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Cervical Cancer Health Disparities and Continuity of Care among Hispanic Women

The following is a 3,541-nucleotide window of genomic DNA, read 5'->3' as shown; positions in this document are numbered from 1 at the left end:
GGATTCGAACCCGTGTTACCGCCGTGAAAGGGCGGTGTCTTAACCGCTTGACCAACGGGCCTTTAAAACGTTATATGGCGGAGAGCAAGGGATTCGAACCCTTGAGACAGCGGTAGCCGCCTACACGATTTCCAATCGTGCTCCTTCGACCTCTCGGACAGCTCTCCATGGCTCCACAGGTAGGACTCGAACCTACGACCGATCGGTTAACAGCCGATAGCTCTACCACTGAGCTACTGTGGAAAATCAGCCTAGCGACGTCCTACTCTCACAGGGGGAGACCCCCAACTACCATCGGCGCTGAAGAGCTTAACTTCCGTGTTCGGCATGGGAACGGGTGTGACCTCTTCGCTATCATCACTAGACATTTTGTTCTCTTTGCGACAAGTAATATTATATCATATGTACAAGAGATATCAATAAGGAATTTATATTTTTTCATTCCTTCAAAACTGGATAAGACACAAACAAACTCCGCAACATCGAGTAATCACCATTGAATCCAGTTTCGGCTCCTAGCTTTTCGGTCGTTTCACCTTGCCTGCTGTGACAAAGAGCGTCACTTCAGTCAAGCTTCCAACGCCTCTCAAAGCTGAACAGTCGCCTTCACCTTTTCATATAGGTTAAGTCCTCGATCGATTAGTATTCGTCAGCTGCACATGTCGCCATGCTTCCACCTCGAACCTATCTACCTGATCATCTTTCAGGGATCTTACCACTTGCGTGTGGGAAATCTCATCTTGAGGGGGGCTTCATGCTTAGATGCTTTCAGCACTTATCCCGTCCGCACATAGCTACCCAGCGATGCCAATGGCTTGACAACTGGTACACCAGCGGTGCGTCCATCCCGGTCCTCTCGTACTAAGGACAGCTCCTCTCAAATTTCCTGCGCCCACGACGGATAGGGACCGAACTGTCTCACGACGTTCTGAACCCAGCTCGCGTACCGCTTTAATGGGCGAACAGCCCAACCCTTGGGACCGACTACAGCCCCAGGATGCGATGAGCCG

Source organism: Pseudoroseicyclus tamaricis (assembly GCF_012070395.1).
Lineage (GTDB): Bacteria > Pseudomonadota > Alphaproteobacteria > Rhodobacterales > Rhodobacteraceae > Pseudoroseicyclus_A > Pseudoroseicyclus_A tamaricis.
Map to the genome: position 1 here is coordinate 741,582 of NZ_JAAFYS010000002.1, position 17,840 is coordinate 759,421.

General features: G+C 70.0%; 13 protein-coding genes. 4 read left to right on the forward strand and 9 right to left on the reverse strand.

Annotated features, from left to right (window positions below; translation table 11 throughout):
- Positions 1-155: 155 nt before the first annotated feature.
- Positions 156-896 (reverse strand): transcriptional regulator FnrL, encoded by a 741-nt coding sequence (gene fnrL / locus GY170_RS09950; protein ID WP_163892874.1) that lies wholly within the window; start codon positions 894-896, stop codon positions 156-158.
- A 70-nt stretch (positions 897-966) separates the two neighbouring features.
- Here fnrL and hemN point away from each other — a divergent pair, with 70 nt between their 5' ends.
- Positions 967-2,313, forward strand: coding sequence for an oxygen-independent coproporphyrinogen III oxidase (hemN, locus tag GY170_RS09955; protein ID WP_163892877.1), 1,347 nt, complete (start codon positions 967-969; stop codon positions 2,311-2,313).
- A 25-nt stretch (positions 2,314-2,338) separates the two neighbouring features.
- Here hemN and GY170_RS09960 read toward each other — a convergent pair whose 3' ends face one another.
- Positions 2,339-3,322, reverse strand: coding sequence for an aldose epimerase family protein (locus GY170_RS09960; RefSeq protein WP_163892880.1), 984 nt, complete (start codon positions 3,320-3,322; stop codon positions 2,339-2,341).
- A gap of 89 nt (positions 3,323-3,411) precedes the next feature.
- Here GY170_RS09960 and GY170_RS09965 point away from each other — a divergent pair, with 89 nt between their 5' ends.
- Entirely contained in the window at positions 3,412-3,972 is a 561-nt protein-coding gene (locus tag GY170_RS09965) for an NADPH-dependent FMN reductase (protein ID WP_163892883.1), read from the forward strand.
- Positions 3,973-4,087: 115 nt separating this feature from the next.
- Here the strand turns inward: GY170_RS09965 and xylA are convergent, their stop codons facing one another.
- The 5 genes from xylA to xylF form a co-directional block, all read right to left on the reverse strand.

Understanding modifiable risk factors is a critical step towards developing ethnoracially sensitive, targeted prevention efforts aimed at reducing cervical cancer incidence and mortality among Hispanic women. Existing theoretical/conceptual models of health disparities are limited by lack of specificity and failure to consider unique challenges associated with each ethnoracial group, as well as unique demands, stigma, or contexts associated with specific diseases. Using a combination of theoretical models, this review attempts to propose a comprehensive model of cervical cancer health disparities among Hispanic women that includes disease- and population-specific risk factors as related to primary, secondary and tertiary prevention of the disease. Several aspects of Hispanic culture and experiences appear to be significantly impacting Hispanic women’s cervical cancer preventive practices, diagnosis disclosure and post-diagnosis social support seeking. Cultural phenomena such as marianismo, an emphasis on chastity, fatalismo, and familismo along with other factors such as immigration status, language barriers, health insurance status, and social isolation appear to be important in identifying causes and correlates of observed cervical cancer health disparities and treatment. Several possible points of culturally sensitive intervention are identified to ameliorate cervical cancer health disparities among Hispanic women.
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